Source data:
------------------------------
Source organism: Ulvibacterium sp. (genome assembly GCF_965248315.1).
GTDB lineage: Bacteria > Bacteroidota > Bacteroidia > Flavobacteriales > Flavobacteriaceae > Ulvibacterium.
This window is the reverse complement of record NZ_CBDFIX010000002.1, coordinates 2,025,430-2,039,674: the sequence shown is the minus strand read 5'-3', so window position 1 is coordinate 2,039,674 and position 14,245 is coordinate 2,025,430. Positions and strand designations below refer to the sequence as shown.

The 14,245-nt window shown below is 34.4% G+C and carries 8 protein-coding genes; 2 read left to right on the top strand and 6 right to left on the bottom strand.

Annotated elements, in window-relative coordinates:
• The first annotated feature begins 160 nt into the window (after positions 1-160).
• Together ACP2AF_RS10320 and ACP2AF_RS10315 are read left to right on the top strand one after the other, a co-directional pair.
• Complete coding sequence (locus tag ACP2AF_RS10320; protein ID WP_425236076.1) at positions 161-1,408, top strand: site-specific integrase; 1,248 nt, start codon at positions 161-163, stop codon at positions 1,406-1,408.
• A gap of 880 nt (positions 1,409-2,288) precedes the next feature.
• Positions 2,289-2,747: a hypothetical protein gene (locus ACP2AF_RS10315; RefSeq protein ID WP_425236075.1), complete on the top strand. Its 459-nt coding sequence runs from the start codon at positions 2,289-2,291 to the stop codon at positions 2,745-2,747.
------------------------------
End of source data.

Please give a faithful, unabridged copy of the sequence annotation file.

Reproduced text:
Source organism: Ulvibacterium sp. (genome assembly GCF_965248315.1).
GTDB lineage: Bacteria > Bacteroidota > Bacteroidia > Flavobacteriales > Flavobacteriaceae > Ulvibacterium.
This window is the reverse complement of record NZ_CBDFIX010000002.1, coordinates 2,025,430-2,039,674: the sequence shown is the minus strand read 5'-3', so window position 1 is coordinate 2,039,674 and position 14,245 is coordinate 2,025,430. Positions and strand designations below refer to the sequence as shown.

The 14,245-nt window shown below is 34.4% G+C and carries 8 protein-coding genes; 2 read left to right on the top strand and 6 right to left on the bottom strand.

Annotated elements, in window-relative coordinates:
• The first annotated feature begins 160 nt into the window (after positions 1-160).
• Together ACP2AF_RS10320 and ACP2AF_RS10315 are read left to right on the top strand one after the other, a co-directional pair.
• Complete coding sequence (locus tag ACP2AF_RS10320; protein ID WP_425236076.1) at positions 161-1,408, top strand: site-specific integrase; 1,248 nt, start codon at positions 161-163, stop codon at positions 1,406-1,408.
• A gap of 880 nt (positions 1,409-2,288) precedes the next feature.
• Positions 2,289-2,747: a hypothetical protein gene (locus ACP2AF_RS10315; RefSeq protein ID WP_425236075.1), complete on the top strand. Its 459-nt coding sequence runs from the start codon at positions 2,289-2,291 to the stop codon at positions 2,745-2,747.